Christianity Today’s email update from today has a link for this piece, “A Climate of Change,” which reviews the current situation among evangelicals regarding environmental stewardship. And here’s a useful link to the CT Library archive of articles on the environment.
Remember when I said that I thought there is a dangerous incentive in climate change research to make things seem worse than they are? (If not, that’s OK. I actually called it an “analogous phenomenon” to the possibility that AIDS statistics are exaggerated.)
Well, TCS Daily reports that a letter to Canadian PM Stephen Harper signed by over 60 scientists asks a similar question. Richard Lindzen, Sloan Professor of Atmospheric Science at the Massachusetts Institute of Technology (MIT), wonders, “How can a barely discernible, one-degree increase in the recorded global mean temperature since the late 19th century possibly gain public acceptance as the source of weather catastrophes? And how can it translate into claims about future catastrophes? The answer has much to do with misunderstanding the science of climate, plus a willingness to debase climate science into a triangle of alarmism.”
Peter C. Glover, author of the article, “Climate Change’s Gravy Train,” continues, noting that “Lindzen goes on to identify how the doom-mongers in both the science research community and media have a ‘vested interest’ in ‘hyping’ the political stakes for policymakers who provide more funds for more science research to feed more alarm. ‘After all’, Lindzen wonders, ‘who puts money into science — whether for AIDS, or space, or climate — where there is nothing really alarming’?”
Read the whole thing. Lindzen raises a number of good points, including the discrimination faced by scientists who haven’t drunk from the GW Kool-Aid. As he says, “Scientists who dissent from alarmism have seen their funds disappear, their work derided, and libelled as industry stooges, scientific hacks or worse.”
Andy Crouch, a columnist for Christianity Today, who wrote in support of policy action on global warming, would do well to listen. As I said in response to his column, “It’s ironic that Crouch finds the source of evangelical distrust of scientific global warming dogma in the contemporary creation/evolution debates. If there’s any group that should know about the difficulty of breaking through the groupthink of mainstream science, it ought to be the proponents of Intelligent Design.” IDers really ought to be able to identify with the plight of scientists who question the predictions of the global warming alarmists.
And not only does the alarmism assure that there money for climate research funding, it means there’s commercial money available too. The Day After Tomorrow (2004) grossed $186,740,799 domestically (as might be expected, it was a bit more popular abroad, grossing $542,771,772 worldwide).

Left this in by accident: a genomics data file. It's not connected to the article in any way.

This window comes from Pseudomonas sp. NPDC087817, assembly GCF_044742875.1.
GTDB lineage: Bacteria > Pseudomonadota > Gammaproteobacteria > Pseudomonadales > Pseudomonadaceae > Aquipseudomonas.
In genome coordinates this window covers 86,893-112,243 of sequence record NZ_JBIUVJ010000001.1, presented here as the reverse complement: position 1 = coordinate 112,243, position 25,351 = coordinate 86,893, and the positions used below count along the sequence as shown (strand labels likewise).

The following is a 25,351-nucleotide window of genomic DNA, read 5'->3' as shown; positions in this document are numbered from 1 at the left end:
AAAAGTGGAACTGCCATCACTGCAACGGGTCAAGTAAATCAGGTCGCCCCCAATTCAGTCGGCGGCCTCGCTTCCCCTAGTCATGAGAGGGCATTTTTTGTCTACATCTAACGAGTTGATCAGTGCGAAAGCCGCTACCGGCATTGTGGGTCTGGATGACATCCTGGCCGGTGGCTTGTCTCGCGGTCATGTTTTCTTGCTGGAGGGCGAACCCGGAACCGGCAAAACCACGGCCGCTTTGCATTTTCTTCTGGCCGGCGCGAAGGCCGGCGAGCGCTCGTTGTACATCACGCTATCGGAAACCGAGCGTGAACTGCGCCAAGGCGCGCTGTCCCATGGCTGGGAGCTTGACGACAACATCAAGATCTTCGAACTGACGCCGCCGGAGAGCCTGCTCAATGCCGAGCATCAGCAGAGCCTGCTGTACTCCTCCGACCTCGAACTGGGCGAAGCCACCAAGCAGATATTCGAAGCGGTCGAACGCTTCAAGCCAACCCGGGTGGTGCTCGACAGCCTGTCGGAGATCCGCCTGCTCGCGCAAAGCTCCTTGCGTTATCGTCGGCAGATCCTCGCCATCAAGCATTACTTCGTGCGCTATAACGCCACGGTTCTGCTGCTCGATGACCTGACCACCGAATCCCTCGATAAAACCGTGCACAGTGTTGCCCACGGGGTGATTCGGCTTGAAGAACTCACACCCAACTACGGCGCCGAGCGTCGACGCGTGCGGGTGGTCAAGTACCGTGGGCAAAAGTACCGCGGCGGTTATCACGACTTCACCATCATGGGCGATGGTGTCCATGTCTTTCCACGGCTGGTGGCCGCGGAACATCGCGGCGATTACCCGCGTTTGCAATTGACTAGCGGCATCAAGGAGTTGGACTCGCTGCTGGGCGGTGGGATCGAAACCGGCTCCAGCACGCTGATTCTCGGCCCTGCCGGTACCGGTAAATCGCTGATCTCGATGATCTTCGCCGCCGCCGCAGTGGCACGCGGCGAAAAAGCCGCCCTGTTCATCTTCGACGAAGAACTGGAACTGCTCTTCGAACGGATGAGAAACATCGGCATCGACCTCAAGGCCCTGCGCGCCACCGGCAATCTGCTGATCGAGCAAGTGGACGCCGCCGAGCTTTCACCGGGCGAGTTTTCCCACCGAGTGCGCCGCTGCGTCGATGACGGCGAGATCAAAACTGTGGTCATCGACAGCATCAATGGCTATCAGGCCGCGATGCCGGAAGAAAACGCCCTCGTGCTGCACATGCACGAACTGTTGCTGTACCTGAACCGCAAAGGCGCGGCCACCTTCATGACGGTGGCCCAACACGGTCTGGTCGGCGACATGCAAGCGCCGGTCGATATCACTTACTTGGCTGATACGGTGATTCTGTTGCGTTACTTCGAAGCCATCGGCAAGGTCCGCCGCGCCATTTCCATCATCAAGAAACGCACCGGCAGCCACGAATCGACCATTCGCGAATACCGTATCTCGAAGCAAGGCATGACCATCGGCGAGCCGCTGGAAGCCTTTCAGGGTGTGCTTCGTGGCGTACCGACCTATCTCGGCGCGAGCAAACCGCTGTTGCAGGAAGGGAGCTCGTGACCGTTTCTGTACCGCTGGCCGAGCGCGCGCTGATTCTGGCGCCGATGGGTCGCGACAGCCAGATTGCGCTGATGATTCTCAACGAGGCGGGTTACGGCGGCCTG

Jordan Ballor, “A Love/Hate Relationship with Science,” Acton Institute PowerBlog (February 8, 2006).
Andy Crouch, Response #1 (September 10, 2005).
Jordan Ballor, “Comet-Busting Lasers: A Response to Andy Crouch,” Acton Institute PowerBlog (September 12, 2005).
Andy Crouch, Response #2 (September 12, 2005).
Rev. Robert A. Sirico, “What Stewardship Means,” BreakPoint WorldView (September 2004).
Roy Spencer, “Global Warming Hysteria Has Arrived,” TCS Daily (April 4, 2006).
Hans Von Storch and Nico Stehr, “A Climate of Staged Angst,” Der Spiegel (January 4, 2005).
Amy Ridenour of the National Center for Public Policy passes along a report from Peyton Knight about a briefing in Washington sponsored by the Interfaith Stewardship Alliance, the Acton Institute, and the Institute on Religion and Democracy.
According to Knight, at the luncheon “top theologians and policy experts articulated a vision of Biblical stewardship based upon the Cornwall Declaration.” You can read the text of the Cornwall Declaration here.
Dr. E. Calvin Beisner, an Acton adjunct scholar and professor at Knox Theological Seminary, said, “While we recognize that some environmental problems are well-founded and serious, we are concerned that some are ill founded or greatly exaggerated. We are interested in priorities placed on well-founded concerns, especially those that put large numbers of people, usually the poor, at risk.”
On a related note, for an overview of the vision of stewardship as articulated in two different documents, check out this commentary in which I compare the Cornwall Declaration to the Evangelical Environmental Network’s “Evangelical Declaration on the Care of Creation.”
This article, “Evangelicals Debate the Meaning of ‘Evangelical’,” which appeared in the New York Times on Easter, is instructive on a number of levels. First off, the article attempts to point out widening “fissures” among evangelicals, in which “new theological and political splits are developing.” While the article does talk at the end about so-called “theological” differences, the bulk of the piece is spent discussing the political divisions.